I know I can walk into any library in the U.S.A. and feel as welcome and comfortable as I do at the library I visit every Saturday. You would be given the same warm greeting, too. If you haven’t been to your local library in a while, go check it out this week and discover what it has to offer. I bet you’ll find at least one thing that turns you into a regular visitor. If you’re a frequent patron, pop in to celebrate the hardworking people who make your library such a special place.

Enjoy your visit and the week!

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Happy Holy Days


To everyone celebrating, I wish you a happy Passover and Easter. May your celebration be filled with the joy of family, friends, and the promises these holy days offer.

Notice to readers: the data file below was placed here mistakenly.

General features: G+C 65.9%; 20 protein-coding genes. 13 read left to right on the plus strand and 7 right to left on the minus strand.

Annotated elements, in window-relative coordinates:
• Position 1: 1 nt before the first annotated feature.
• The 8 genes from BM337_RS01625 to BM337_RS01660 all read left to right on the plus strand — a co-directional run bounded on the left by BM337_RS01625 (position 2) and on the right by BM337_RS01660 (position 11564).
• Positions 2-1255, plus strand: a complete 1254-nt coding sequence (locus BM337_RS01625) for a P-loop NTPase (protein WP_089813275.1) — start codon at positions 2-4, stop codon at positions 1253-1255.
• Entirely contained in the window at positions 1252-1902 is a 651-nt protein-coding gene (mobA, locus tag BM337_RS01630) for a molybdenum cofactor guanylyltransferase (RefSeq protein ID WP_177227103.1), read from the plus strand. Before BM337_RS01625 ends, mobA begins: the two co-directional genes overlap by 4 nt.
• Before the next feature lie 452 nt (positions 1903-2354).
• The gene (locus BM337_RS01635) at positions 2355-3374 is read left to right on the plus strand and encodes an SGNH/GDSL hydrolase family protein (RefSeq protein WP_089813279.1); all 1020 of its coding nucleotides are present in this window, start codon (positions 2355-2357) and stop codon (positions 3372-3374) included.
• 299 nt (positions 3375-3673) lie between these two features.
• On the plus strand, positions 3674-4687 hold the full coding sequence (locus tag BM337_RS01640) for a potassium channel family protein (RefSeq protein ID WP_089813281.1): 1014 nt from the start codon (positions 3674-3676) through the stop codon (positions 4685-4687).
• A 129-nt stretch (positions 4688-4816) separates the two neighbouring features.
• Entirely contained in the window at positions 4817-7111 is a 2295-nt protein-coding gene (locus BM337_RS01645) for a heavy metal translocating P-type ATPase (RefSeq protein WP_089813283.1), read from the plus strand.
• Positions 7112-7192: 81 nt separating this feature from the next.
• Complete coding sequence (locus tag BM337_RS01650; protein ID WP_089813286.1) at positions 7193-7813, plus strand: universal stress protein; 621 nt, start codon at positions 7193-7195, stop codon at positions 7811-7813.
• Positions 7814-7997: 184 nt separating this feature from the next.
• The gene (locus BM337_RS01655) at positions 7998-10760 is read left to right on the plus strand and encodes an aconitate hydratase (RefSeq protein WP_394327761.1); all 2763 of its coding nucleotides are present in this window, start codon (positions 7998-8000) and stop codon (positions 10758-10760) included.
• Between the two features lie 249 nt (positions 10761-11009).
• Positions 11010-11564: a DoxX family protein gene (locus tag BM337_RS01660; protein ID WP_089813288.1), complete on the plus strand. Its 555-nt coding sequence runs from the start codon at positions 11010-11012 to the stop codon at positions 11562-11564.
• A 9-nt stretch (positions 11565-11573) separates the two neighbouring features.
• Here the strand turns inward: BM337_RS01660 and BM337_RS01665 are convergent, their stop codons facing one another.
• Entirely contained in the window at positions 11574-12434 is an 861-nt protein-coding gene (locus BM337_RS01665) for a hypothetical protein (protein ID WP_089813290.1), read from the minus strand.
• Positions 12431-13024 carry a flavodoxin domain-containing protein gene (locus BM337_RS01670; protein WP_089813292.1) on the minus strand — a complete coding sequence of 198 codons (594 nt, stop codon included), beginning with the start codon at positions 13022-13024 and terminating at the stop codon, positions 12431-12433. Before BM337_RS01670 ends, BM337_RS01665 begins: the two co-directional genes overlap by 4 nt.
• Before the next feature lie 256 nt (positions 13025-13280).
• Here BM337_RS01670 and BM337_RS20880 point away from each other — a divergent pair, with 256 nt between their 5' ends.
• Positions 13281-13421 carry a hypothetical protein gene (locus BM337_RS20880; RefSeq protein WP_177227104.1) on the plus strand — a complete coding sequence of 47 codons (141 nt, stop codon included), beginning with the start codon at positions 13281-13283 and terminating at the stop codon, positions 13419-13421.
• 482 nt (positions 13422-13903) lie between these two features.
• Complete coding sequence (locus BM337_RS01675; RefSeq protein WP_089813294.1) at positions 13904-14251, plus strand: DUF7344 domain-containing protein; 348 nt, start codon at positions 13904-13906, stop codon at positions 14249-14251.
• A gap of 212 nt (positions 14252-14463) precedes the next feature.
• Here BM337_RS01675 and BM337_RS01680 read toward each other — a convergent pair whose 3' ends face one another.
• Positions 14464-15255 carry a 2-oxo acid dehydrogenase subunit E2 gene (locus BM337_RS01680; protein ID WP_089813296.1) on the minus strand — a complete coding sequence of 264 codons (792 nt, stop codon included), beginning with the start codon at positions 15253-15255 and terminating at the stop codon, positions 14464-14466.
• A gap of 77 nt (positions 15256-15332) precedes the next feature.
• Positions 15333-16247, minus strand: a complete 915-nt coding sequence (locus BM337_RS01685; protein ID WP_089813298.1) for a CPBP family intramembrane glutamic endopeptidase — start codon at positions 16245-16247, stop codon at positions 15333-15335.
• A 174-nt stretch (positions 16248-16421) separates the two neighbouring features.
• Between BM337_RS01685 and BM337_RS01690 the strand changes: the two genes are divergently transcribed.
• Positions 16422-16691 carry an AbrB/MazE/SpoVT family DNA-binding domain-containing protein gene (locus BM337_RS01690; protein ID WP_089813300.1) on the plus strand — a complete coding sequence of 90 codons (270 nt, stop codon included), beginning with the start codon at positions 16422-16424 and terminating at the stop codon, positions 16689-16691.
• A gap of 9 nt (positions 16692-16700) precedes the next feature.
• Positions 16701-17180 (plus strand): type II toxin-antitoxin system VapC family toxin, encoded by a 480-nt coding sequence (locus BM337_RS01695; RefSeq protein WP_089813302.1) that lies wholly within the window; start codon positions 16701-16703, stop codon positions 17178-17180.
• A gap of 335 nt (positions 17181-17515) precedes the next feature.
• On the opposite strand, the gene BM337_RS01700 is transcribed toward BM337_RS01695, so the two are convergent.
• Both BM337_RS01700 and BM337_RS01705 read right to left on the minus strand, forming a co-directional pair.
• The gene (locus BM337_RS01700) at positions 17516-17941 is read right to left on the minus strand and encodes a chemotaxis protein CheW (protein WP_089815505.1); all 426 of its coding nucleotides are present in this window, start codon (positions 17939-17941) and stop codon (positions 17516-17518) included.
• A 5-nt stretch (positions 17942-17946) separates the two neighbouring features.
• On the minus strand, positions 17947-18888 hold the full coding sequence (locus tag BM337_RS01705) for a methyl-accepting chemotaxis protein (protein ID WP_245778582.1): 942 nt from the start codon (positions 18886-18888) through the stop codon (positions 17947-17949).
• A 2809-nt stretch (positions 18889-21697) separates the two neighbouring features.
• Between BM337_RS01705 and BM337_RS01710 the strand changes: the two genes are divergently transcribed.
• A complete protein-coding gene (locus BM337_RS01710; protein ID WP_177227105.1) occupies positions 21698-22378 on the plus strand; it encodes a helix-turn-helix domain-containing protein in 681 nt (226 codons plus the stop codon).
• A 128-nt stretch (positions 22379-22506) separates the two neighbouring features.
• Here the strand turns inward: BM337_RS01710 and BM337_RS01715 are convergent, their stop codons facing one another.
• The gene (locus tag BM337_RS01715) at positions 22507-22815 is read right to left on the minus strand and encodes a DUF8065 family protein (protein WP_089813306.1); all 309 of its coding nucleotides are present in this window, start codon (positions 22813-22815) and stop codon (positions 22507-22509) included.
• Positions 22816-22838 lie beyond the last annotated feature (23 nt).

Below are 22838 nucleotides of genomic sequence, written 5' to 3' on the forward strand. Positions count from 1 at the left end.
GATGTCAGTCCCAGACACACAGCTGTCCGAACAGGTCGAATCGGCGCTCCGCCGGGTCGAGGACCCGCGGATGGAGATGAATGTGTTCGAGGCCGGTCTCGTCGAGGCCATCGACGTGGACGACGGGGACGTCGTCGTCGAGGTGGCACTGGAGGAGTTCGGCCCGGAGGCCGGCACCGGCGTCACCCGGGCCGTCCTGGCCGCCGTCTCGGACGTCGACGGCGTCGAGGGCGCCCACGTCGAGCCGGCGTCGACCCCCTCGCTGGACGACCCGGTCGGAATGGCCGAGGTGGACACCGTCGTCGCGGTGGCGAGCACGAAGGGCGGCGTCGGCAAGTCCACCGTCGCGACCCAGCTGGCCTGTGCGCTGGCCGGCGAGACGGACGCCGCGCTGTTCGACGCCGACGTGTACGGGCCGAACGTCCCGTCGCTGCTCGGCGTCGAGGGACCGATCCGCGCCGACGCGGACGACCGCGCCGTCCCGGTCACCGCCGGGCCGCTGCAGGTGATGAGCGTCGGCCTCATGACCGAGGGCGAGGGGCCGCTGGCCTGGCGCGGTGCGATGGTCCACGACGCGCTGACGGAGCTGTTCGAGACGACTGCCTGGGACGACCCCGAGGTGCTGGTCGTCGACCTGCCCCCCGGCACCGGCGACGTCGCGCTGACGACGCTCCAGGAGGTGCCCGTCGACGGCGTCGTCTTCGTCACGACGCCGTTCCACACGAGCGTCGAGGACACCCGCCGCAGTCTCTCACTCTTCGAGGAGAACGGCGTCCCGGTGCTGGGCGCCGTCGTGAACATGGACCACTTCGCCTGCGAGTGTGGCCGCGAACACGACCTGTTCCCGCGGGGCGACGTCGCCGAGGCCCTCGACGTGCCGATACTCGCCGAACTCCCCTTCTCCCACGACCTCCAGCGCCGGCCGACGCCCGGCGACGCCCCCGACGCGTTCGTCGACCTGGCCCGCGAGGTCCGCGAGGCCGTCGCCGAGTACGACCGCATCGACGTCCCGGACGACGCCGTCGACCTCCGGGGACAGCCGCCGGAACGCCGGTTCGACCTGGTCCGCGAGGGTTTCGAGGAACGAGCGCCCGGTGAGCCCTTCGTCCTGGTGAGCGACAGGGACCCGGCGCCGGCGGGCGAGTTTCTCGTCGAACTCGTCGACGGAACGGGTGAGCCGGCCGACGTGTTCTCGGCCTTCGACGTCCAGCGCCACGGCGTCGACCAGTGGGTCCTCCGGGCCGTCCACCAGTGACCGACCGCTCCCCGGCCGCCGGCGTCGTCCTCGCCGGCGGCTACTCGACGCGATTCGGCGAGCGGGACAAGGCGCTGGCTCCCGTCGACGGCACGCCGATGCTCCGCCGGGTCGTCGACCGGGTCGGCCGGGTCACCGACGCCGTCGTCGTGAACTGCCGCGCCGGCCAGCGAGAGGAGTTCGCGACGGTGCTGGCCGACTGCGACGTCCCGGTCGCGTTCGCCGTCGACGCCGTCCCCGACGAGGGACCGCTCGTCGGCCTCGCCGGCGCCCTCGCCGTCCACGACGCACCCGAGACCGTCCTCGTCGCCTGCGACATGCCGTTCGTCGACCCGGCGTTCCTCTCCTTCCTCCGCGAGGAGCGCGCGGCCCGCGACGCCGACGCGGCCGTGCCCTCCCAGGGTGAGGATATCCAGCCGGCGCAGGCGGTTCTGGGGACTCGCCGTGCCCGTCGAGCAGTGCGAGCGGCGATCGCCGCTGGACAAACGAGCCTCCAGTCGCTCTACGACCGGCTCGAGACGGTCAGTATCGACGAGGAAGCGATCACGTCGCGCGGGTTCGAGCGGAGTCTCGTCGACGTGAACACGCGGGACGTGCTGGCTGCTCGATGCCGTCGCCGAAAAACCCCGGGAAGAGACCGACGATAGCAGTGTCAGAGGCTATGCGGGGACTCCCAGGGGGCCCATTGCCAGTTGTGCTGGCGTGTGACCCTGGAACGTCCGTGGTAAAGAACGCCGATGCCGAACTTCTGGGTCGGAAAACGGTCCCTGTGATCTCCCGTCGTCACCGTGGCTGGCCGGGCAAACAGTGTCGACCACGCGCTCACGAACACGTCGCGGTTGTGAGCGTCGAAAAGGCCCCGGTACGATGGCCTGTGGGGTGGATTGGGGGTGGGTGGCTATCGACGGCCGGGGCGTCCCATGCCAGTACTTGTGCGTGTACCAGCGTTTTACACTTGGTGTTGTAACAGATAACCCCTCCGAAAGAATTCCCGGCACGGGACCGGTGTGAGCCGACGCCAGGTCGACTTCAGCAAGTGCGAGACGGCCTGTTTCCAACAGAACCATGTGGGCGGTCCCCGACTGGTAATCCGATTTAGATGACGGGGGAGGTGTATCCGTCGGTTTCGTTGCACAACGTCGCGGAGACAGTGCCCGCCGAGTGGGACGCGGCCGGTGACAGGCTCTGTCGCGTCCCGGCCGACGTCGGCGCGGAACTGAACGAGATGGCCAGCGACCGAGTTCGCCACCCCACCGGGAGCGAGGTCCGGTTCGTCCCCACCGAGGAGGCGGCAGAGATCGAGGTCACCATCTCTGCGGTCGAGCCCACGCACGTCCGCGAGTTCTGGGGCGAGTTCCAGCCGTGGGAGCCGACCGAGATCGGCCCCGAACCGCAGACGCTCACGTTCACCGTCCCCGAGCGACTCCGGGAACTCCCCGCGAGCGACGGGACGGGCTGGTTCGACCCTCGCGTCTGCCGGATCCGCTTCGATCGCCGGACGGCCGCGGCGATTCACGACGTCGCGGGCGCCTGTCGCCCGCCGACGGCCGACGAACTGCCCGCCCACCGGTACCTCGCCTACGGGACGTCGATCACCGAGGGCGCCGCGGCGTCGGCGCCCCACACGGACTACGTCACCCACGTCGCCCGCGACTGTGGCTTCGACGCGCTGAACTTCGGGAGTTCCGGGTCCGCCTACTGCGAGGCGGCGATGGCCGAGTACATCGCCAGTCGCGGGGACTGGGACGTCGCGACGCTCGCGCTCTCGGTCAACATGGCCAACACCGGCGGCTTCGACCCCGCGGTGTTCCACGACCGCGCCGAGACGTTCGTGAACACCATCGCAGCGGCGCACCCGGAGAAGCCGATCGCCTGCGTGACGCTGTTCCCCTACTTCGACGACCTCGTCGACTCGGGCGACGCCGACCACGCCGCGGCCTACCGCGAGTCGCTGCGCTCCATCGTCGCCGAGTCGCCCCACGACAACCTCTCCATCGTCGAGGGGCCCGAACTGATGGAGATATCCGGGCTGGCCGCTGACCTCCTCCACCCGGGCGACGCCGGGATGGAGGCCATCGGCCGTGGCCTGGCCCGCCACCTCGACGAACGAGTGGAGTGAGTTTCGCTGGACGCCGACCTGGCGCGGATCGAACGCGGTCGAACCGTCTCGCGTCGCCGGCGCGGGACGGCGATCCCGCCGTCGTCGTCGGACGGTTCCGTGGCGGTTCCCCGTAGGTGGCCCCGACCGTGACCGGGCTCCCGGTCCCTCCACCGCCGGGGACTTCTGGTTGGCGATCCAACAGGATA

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Blog Tour- The Montana Bookaholic

Good evening! Katrina at The Montana Bookaholic just posted her review of Cast for Murder. Drop by and check it out plus Katrina’s reviews of other recent releases.

Thank you, Katrina!

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March Reading

Happy belated Saint Patrick’s Day! I hope everyone enjoyed the great Irish saint’s feast day.

I occasionally share with you book recommendations and learned on last month’s blog tour for Cast for Murder that readers like to know what’s on an author’s reading list. Here then are some titles I’ve recently enjoyed.